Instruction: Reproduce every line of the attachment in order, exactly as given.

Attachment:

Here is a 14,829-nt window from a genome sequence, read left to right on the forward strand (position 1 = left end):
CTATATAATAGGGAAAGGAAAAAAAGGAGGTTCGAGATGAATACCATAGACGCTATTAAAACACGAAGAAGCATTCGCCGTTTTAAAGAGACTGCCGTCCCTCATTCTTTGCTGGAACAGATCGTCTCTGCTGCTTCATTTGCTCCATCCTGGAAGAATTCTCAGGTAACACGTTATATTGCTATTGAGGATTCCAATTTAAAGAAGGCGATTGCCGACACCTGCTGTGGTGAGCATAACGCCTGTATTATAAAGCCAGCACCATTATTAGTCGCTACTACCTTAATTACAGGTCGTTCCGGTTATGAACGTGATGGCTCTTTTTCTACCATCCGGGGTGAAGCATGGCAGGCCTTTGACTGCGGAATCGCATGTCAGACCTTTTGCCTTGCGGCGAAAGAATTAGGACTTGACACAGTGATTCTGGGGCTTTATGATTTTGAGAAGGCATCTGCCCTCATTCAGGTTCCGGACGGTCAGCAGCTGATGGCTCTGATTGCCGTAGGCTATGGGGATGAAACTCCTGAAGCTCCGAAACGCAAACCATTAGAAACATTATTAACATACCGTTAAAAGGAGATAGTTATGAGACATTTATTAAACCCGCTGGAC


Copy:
Here is a 14,829-nt window from a genome sequence, read left to right on the forward strand (position 1 = left end):
CTATATAATAGGGAAAGGAAAAAAAGGAGGTTCGAGATGAATACCATAGACGCTATTAAAACACGAAGAAGCATTCGCCGTTTTAAAGAGACTGCCGTCCCTCATTCTTTGCTGGAACAGATCGTCTCTGCTGCTTCATTTGCTCCATCCTGGAAGAATTCTCAGGTAACACGTTATATTGCTATTGAGGATTCCAATTTAAAGAAGGCGATTGCCGACACCTGCTGTGGTGAGCATAACGCCTGTATTATAAAGCCAGCACCATTATTAGTCGCTACTACCTTAATTACAGGTCGTTCCGGTTATGAACGTGATGGCTCTTTTTCTACCATCCGGGGTGAAGCATGGCAGGCCTTTGACTGCGGAATCGCATGTCAGACCTTTTGCCTTGCGGCGAAAGAATTAGGACTTGACACAGTGATTCTGGGGCTTTATGATTTTGAGAAGGCATCTGCCCTCATTCAGGTTCCGGACGGTCAGCAGCTGATGGCTCTGATTGCCGTAGGCTATGGGGATGAAACTCCTGAAGCTCCGAAACGCAAACCATTAGAAACATTATTAACATACCGTTAAAAGGAGATAGTTATGAGACATTTATTAAACCCGCTGGAC